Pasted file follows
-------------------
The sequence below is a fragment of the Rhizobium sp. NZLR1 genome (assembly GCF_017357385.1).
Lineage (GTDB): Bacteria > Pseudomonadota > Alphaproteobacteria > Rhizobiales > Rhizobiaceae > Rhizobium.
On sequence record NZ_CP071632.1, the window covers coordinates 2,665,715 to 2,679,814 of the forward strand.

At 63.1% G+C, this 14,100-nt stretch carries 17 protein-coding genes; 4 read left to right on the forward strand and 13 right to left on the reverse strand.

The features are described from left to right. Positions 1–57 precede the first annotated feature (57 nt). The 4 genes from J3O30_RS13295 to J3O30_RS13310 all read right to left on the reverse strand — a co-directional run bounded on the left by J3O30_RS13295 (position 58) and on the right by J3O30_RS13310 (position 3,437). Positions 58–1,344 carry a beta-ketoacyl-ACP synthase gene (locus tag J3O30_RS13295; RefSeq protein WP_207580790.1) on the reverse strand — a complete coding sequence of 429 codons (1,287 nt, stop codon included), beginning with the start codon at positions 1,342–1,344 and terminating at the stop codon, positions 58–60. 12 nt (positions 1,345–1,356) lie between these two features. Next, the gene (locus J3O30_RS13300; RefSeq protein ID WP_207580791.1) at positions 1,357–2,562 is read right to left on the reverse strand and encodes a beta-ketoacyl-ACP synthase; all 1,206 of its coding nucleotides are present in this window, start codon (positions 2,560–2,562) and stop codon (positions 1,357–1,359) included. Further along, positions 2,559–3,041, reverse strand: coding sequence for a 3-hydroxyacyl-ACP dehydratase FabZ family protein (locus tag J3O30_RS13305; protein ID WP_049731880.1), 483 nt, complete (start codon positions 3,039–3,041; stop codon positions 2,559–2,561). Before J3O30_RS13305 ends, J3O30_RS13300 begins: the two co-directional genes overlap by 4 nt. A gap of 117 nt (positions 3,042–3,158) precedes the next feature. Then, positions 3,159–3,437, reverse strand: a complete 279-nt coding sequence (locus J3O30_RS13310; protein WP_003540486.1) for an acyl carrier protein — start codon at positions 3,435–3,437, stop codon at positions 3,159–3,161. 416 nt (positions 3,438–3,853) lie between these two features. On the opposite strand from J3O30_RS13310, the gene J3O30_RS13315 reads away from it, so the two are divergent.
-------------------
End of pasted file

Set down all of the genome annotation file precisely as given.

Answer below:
The sequence below is a fragment of the Rhizobium sp. NZLR1 genome (assembly GCF_017357385.1).
Lineage (GTDB): Bacteria > Pseudomonadota > Alphaproteobacteria > Rhizobiales > Rhizobiaceae > Rhizobium.
On sequence record NZ_CP071632.1, the window covers coordinates 2,665,715 to 2,679,814 of the forward strand.

At 63.1% G+C, this 14,100-nt stretch carries 17 protein-coding genes; 4 read left to right on the forward strand and 13 right to left on the reverse strand.

The features are described from left to right. Positions 1–57 precede the first annotated feature (57 nt). The 4 genes from J3O30_RS13295 to J3O30_RS13310 all read right to left on the reverse strand — a co-directional run bounded on the left by J3O30_RS13295 (position 58) and on the right by J3O30_RS13310 (position 3,437). Positions 58–1,344 carry a beta-ketoacyl-ACP synthase gene (locus tag J3O30_RS13295; RefSeq protein WP_207580790.1) on the reverse strand — a complete coding sequence of 429 codons (1,287 nt, stop codon included), beginning with the start codon at positions 1,342–1,344 and terminating at the stop codon, positions 58–60. 12 nt (positions 1,345–1,356) lie between these two features. Next, the gene (locus J3O30_RS13300; RefSeq protein ID WP_207580791.1) at positions 1,357–2,562 is read right to left on the reverse strand and encodes a beta-ketoacyl-ACP synthase; all 1,206 of its coding nucleotides are present in this window, start codon (positions 2,560–2,562) and stop codon (positions 1,357–1,359) included. Further along, positions 2,559–3,041, reverse strand: coding sequence for a 3-hydroxyacyl-ACP dehydratase FabZ family protein (locus tag J3O30_RS13305; protein ID WP_049731880.1), 483 nt, complete (start codon positions 3,039–3,041; stop codon positions 2,559–2,561). Before J3O30_RS13305 ends, J3O30_RS13300 begins: the two co-directional genes overlap by 4 nt. A gap of 117 nt (positions 3,042–3,158) precedes the next feature. Then, positions 3,159–3,437, reverse strand: a complete 279-nt coding sequence (locus J3O30_RS13310; protein WP_003540486.1) for an acyl carrier protein — start codon at positions 3,435–3,437, stop codon at positions 3,159–3,161. 416 nt (positions 3,438–3,853) lie between these two features. On the opposite strand from J3O30_RS13310, the gene J3O30_RS13315 reads away from it, so the two are divergent.